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Sunday, 19 May 2013

HOLY LAND PILGRIMAGE - Day 4 : Qumran, Dead Sea, Masada and Jericho


HOLY LAND PILGRIMAGE -Day 4

Through the Judean Wilderness. Mile after mile of the stony barren wilderness with occasional sightings of camels, goats, sheep and Bedouin settlements. These latter are a vexation to the Israeli government as they are an uncontrollable element of society, knowing all the hidden ways of the barren hills. Bedouin tents have the appearance of a small shanty- town and it seems a marvel that they can access water in some very uncompromising terrain. Suddenly, all one's preconceptions about desert and wilderness need revision as mile after mile of stark hills with a minimum of vegetation sweep away into the far distance on either side of the coach. The man who went down from Jerusalem to Jericho alone in the story might possibly have been regarded as a fool by Jesus's listeners! There is, unsurprisingly, a Good Samaritan Inn.

Food for thought too, prompted by Bishop Stephen that this hostile environment gave rise to the Desert movement in the early years of the church - for it is very easy to understand that this barren place, which would have been familiar to Jesus, offered a way to escape from the excesses of large community living and reflect on the spiritual needs of humanity, oneself and the temptations of the world, unfettered by the pressure of a City or town. Reminded too that this movement likely gave rise to the more robust form of Celtic spirituality; more evidence of the rapid growth of early Christianity.


This desert is also where the Dead Sea scrolls were found at Qumran - a place in the middle of 'Nowhere'. A fascinating visitor centre film introduced us to the Essene community that produced the scrolls and made the pots in which they were left for posterity. Ritual cleansing before scribing on the scrolls feels an unbelievable distance away from our casual turning to our computers, phones and tablets and fingering the keys to produce whatever material we will. And that community could scarcely have envisioned the world in which the scrolls were uncovered between 1947 and the mid fifties. These parchments of Old Testament writings were beautifully executed as can be seen from the facsimile on display. The story of their discovery and the subsequent machinations are far too long to tell here and felt to me to be the subject for a thriller novel (I'm sure there will be at least one in print). There are excellent articles available on the web which I will hope to look at when life returns to normal. It seems incredible that amongst these articles there is access to the full scrolls content - another contrast to reflect upon


At Qumran, we can see the Dead Sea and return to drive along its Western shore. Here, Maureen, our guide tells us of the catastrophic drop in the levels of the Sea - receding at a startling 1 metre a year. Maureen was in the region some years back and was able to point us to places which had been covered by the sea two and a half decades ago. The drop since the early part of the 20th century has been over 25 metres. International intervention is needed but it is not surprising to hear how political actions become diverted, perverted and lost, embedded as they are in a complex region of water scarcity.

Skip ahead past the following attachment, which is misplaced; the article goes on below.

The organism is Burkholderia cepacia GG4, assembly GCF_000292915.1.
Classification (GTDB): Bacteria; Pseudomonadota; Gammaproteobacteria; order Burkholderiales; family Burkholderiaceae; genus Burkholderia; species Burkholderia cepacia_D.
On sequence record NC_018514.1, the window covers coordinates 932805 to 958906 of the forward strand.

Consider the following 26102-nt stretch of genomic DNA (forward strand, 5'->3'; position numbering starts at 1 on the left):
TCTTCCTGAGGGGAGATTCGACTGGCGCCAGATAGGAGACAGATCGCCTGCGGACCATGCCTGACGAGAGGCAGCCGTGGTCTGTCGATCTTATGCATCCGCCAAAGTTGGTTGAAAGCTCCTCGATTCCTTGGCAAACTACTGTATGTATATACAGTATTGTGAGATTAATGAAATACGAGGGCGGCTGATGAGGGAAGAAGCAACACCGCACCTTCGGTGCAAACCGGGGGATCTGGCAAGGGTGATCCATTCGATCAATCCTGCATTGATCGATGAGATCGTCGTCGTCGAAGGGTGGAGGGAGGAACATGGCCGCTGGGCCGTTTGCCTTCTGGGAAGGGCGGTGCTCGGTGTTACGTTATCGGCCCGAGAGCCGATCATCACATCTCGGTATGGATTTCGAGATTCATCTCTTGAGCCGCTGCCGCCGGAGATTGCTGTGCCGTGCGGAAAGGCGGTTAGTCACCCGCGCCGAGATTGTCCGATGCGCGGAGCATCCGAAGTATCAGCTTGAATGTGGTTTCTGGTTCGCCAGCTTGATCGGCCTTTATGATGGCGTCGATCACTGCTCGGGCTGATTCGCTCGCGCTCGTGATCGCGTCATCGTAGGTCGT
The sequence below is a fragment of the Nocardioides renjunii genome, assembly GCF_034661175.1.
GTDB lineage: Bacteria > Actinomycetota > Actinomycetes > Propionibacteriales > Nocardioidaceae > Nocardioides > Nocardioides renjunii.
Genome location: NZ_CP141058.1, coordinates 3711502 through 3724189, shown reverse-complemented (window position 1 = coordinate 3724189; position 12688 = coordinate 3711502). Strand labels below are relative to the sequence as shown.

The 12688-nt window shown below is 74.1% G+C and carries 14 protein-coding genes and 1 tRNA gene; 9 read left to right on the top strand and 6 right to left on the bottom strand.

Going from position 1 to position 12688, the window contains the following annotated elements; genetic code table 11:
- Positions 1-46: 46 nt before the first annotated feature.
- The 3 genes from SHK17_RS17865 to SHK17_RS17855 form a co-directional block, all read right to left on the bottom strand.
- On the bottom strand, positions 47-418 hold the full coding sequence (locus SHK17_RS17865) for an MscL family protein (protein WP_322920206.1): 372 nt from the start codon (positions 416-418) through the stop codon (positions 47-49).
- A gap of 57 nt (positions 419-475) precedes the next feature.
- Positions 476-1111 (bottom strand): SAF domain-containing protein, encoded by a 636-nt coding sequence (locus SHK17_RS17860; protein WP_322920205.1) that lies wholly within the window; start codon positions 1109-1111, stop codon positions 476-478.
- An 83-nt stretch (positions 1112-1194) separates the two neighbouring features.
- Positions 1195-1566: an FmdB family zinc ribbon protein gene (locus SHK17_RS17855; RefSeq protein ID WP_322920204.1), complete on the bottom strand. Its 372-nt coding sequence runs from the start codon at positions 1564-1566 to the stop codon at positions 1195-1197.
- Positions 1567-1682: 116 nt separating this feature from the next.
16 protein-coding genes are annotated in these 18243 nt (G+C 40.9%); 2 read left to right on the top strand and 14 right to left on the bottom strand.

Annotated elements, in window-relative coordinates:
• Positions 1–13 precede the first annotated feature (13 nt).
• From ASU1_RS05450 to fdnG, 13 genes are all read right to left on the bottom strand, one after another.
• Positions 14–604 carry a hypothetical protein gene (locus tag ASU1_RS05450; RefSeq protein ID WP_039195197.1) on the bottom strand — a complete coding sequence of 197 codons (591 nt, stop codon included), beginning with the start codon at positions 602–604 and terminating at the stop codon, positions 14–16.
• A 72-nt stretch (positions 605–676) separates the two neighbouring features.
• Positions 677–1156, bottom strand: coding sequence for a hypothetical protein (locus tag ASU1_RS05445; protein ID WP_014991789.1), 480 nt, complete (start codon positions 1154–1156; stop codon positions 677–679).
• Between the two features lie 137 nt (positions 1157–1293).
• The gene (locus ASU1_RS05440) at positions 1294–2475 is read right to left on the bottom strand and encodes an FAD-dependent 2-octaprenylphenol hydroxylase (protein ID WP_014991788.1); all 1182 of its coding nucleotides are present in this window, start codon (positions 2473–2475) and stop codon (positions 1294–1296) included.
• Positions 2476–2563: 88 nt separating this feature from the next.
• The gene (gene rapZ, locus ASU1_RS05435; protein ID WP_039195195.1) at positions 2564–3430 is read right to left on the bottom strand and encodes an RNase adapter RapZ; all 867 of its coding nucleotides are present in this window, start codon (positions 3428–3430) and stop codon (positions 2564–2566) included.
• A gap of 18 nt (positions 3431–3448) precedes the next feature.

One intriguing visit gives way to another as we visit Masada, the hilltop summer palace and later hill-fort of rebel Zealots, then overrun by the Romans. The story of the self sacrifice of the rebels was brought to life by a splendid rendition of The rebel leader's speech to his followers on the eve of the Roman's incursion, read to us by Alan Jesson in the Synagogue -which is just a small area of the vast hilltop complex (but large enough to house our group several times over).

 Whichever regime built and fortified this astonishing complex, I cannot, as so often, but wonder how many slaves died in the construction - unremarked, unremembered. It was almost certainly thousands or tens of thousands as they lifted huge rocks into place with the crudest of construction tools in relentless heat day after day after day. The cable car ride up was exhilarating - and like the Central Line at rush hour on the way down!


Pam, sadly, was too unwell to enjoy this particular sight but thankfully had recovered sufficiently to enjoy floating in the Dead Sea, an experience she had really looked forward to. One has to wonder if this will continue to be possible if the constant lowering of the water level concentrates the salt and other minerals more and more and more.


Penultimate  location of the day was Jericho at the north end of the Dead Sea and a haunt for Jesus and his followers. A sight across a valley to the Monastery of the Temptation hanging on the desert rock face above a now fertile valley. Reading of the Temptation narrative there made it easy to  imagine the two temptations of turning rocks into bread (there are just so many around) and being shown the kingdoms of the region from the top of a mountain. Seeing Temple Mount in Jerusalem earlier also made that temptation vivid. The bus made a short stop by a sycamore tree and we were invited to reflect on the story of Zaccheus.